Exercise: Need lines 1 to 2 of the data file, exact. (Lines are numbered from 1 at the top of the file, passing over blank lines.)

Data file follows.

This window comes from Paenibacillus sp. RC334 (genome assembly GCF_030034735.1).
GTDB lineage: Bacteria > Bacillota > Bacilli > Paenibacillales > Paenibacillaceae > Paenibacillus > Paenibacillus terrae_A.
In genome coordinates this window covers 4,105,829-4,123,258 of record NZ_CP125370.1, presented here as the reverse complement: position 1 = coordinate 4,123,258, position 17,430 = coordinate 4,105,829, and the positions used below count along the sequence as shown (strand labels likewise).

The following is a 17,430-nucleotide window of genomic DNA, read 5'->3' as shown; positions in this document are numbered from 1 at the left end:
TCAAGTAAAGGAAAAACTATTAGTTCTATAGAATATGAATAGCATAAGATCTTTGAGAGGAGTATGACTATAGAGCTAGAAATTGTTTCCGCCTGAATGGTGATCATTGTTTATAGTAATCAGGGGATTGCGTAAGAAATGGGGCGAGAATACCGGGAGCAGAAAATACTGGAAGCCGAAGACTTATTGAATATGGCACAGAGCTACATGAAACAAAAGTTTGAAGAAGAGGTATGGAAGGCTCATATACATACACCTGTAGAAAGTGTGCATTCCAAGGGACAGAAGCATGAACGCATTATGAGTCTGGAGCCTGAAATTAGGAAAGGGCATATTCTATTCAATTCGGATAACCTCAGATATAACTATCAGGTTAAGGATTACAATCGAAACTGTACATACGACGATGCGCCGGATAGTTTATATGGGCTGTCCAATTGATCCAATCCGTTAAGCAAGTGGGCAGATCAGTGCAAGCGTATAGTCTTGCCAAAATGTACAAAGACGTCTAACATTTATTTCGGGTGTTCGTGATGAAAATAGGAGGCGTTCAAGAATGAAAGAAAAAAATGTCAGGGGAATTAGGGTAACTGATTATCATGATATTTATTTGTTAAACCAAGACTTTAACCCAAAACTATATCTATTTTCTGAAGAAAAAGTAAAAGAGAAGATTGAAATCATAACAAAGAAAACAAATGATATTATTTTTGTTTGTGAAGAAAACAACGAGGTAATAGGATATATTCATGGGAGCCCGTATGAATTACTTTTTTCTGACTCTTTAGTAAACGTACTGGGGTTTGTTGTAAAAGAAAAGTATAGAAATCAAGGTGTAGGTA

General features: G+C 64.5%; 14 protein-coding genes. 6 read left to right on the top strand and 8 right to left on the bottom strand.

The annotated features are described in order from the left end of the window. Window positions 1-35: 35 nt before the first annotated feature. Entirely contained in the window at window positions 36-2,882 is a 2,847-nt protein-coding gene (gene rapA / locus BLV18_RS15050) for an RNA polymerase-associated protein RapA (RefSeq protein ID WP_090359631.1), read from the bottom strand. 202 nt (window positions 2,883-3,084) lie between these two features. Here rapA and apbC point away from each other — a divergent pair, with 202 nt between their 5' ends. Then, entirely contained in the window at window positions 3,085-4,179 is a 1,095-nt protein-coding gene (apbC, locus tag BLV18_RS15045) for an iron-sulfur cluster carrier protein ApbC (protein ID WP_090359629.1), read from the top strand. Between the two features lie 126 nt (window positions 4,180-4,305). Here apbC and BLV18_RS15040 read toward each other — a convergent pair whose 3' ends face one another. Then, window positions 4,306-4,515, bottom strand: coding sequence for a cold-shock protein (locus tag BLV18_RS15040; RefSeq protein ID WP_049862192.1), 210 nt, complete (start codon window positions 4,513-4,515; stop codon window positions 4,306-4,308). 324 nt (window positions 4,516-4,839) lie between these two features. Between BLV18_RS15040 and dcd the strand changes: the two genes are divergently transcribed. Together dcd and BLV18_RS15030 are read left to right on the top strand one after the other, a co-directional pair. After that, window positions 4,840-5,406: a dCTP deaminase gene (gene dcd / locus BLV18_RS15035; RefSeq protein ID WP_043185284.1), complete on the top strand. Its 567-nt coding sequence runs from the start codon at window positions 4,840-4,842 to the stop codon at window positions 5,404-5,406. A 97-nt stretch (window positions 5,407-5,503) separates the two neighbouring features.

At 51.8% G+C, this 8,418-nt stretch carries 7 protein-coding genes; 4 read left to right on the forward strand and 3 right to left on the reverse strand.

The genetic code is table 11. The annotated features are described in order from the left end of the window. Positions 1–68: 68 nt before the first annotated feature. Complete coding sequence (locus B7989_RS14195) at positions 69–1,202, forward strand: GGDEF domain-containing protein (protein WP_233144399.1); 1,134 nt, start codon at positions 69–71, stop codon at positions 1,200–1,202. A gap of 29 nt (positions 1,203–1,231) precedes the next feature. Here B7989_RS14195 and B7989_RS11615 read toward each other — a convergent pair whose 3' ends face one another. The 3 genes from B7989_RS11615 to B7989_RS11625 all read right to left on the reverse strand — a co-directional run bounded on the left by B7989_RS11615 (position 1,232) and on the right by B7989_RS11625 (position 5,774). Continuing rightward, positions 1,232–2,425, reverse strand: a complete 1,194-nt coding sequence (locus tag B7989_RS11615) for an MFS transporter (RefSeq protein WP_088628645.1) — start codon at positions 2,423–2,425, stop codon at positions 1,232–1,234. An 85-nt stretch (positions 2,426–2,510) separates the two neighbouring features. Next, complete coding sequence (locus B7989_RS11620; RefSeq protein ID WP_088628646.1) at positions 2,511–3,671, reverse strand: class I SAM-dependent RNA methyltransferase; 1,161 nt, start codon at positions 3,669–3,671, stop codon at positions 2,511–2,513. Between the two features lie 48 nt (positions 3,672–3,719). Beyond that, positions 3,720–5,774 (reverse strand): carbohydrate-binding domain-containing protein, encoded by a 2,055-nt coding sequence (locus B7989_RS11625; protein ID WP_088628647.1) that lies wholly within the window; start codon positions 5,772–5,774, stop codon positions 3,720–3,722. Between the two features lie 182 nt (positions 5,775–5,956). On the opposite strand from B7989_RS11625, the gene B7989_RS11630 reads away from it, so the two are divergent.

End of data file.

This window comes from Paenibacillus sp. RC334 (genome assembly GCF_030034735.1).
GTDB lineage: Bacteria > Bacillota > Bacilli > Paenibacillales > Paenibacillaceae > Paenibacillus > Paenibacillus terrae_A.